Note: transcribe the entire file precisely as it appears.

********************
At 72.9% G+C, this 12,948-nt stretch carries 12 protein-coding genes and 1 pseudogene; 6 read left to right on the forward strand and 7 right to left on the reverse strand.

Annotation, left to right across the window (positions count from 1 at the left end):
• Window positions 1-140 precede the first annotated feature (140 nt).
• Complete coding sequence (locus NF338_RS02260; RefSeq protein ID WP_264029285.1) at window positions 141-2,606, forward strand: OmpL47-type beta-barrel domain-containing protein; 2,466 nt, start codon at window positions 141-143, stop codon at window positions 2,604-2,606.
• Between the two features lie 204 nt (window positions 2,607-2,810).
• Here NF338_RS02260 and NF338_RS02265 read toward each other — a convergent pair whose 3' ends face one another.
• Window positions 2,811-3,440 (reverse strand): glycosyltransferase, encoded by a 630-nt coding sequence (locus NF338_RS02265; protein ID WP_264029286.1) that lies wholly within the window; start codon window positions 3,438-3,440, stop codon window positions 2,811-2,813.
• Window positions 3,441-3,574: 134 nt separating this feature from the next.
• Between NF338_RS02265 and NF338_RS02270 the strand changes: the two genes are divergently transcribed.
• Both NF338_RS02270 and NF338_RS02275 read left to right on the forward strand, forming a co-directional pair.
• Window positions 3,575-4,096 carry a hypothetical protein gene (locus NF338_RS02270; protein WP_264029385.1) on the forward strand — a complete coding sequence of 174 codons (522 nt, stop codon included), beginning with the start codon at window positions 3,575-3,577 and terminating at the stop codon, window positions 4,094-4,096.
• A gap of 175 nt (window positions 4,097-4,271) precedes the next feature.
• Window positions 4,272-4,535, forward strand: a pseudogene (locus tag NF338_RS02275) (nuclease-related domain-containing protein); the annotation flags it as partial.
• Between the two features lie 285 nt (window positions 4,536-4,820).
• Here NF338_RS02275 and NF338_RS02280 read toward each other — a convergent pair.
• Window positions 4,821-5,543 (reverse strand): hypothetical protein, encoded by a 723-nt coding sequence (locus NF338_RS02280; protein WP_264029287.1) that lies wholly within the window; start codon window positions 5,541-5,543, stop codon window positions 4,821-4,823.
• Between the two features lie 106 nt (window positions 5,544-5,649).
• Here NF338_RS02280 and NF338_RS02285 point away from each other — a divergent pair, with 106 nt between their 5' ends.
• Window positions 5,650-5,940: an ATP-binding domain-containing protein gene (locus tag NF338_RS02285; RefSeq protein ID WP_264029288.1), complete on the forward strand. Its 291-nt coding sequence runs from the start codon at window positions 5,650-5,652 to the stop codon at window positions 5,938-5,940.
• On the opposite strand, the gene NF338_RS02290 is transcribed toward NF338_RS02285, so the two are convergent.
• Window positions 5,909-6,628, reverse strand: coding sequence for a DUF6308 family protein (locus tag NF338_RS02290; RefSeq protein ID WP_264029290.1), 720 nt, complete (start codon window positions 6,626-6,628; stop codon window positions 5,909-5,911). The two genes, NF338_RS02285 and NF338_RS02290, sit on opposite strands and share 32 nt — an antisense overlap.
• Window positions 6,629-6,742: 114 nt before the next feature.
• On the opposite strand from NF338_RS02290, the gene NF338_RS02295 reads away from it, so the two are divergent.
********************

At 72.9% G+C, this 12,948-nt stretch carries 12 protein-coding genes and 1 pseudogene; 6 read left to right on the forward strand and 7 right to left on the reverse strand.

Annotation, left to right across the window (positions count from 1 at the left end):
• Window positions 1-140 precede the first annotated feature (140 nt).
• Complete coding sequence (locus NF338_RS02260; RefSeq protein ID WP_264029285.1) at window positions 141-2,606, forward strand: OmpL47-type beta-barrel domain-containing protein; 2,466 nt, start codon at window positions 141-143, stop codon at window positions 2,604-2,606.
• Between the two features lie 204 nt (window positions 2,607-2,810).
• Here NF338_RS02260 and NF338_RS02265 read toward each other — a convergent pair whose 3' ends face one another.
• Window positions 2,811-3,440 (reverse strand): glycosyltransferase, encoded by a 630-nt coding sequence (locus NF338_RS02265; protein ID WP_264029286.1) that lies wholly within the window; start codon window positions 3,438-3,440, stop codon window positions 2,811-2,813.
• Window positions 3,441-3,574: 134 nt separating this feature from the next.
• Between NF338_RS02265 and NF338_RS02270 the strand changes: the two genes are divergently transcribed.
• Both NF338_RS02270 and NF338_RS02275 read left to right on the forward strand, forming a co-directional pair.
• Window positions 3,575-4,096 carry a hypothetical protein gene (locus NF338_RS02270; protein WP_264029385.1) on the forward strand — a complete coding sequence of 174 codons (522 nt, stop codon included), beginning with the start codon at window positions 3,575-3,577 and terminating at the stop codon, window positions 4,094-4,096.
• A gap of 175 nt (window positions 4,097-4,271) precedes the next feature.
• Window positions 4,272-4,535, forward strand: a pseudogene (locus tag NF338_RS02275) (nuclease-related domain-containing protein); the annotation flags it as partial.
• Between the two features lie 285 nt (window positions 4,536-4,820).
• Here NF338_RS02275 and NF338_RS02280 read toward each other — a convergent pair.
• Window positions 4,821-5,543 (reverse strand): hypothetical protein, encoded by a 723-nt coding sequence (locus NF338_RS02280; protein WP_264029287.1) that lies wholly within the window; start codon window positions 5,541-5,543, stop codon window positions 4,821-4,823.
• Between the two features lie 106 nt (window positions 5,544-5,649).
• Here NF338_RS02280 and NF338_RS02285 point away from each other — a divergent pair, with 106 nt between their 5' ends.
• Window positions 5,650-5,940: an ATP-binding domain-containing protein gene (locus tag NF338_RS02285; RefSeq protein ID WP_264029288.1), complete on the forward strand. Its 291-nt coding sequence runs from the start codon at window positions 5,650-5,652 to the stop codon at window positions 5,938-5,940.
• On the opposite strand, the gene NF338_RS02290 is transcribed toward NF338_RS02285, so the two are convergent.
• Window positions 5,909-6,628, reverse strand: coding sequence for a DUF6308 family protein (locus tag NF338_RS02290; RefSeq protein ID WP_264029290.1), 720 nt, complete (start codon window positions 6,626-6,628; stop codon window positions 5,909-5,911). The two genes, NF338_RS02285 and NF338_RS02290, sit on opposite strands and share 32 nt — an antisense overlap.
• Window positions 6,629-6,742: 114 nt before the next feature.
• On the opposite strand from NF338_RS02290, the gene NF338_RS02295 reads away from it, so the two are divergent.